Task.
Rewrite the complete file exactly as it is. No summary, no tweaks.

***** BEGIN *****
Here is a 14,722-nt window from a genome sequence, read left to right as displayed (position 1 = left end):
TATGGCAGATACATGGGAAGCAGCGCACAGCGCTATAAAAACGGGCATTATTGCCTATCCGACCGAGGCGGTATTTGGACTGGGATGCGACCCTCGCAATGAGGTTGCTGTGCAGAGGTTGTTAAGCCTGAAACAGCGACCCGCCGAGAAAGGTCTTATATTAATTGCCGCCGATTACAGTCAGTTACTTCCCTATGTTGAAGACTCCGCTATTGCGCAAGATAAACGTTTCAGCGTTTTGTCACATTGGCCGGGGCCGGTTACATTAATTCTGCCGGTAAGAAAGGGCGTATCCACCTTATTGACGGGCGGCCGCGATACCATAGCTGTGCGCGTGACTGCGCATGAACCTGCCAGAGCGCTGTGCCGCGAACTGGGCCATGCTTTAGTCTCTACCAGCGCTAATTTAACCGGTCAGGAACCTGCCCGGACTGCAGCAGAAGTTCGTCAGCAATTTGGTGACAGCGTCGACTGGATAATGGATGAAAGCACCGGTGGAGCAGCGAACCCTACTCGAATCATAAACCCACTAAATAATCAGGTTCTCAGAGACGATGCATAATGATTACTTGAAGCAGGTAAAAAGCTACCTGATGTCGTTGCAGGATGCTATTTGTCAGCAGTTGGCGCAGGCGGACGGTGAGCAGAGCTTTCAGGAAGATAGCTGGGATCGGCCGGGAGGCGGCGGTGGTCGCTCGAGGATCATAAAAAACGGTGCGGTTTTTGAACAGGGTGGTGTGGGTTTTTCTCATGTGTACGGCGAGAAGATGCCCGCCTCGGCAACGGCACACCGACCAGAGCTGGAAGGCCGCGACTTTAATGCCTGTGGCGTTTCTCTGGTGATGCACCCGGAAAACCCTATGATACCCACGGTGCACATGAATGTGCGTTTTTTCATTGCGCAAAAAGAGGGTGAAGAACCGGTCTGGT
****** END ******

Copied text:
Here is a 14,722-nt window from a genome sequence, read left to right as displayed (position 1 = left end):
TATGGCAGATACATGGGAAGCAGCGCACAGCGCTATAAAAACGGGCATTATTGCCTATCCGACCGAGGCGGTATTTGGACTGGGATGCGACCCTCGCAATGAGGTTGCTGTGCAGAGGTTGTTAAGCCTGAAACAGCGACCCGCCGAGAAAGGTCTTATATTAATTGCCGCCGATTACAGTCAGTTACTTCCCTATGTTGAAGACTCCGCTATTGCGCAAGATAAACGTTTCAGCGTTTTGTCACATTGGCCGGGGCCGGTTACATTAATTCTGCCGGTAAGAAAGGGCGTATCCACCTTATTGACGGGCGGCCGCGATACCATAGCTGTGCGCGTGACTGCGCATGAACCTGCCAGAGCGCTGTGCCGCGAACTGGGCCATGCTTTAGTCTCTACCAGCGCTAATTTAACCGGTCAGGAACCTGCCCGGACTGCAGCAGAAGTTCGTCAGCAATTTGGTGACAGCGTCGACTGGATAATGGATGAAAGCACCGGTGGAGCAGCGAACCCTACTCGAATCATAAACCCACTAAATAATCAGGTTCTCAGAGACGATGCATAATGATTACTTGAAGCAGGTAAAAAGCTACCTGATGTCGTTGCAGGATGCTATTTGTCAGCAGTTGGCGCAGGCGGACGGTGAGCAGAGCTTTCAGGAAGATAGCTGGGATCGGCCGGGAGGCGGCGGTGGTCGCTCGAGGATCATAAAAAACGGTGCGGTTTTTGAACAGGGTGGTGTGGGTTTTTCTCATGTGTACGGCGAGAAGATGCCCGCCTCGGCAACGGCACACCGACCAGAGCTGGAAGGCCGCGACTTTAATGCCTGTGGCGTTTCTCTGGTGATGCACCCGGAAAACCCTATGATACCCACGGTGCACATGAATGTGCGTTTTTTCATTGCGCAAAAAGAGGGTGAAGAACCGGTCTGGT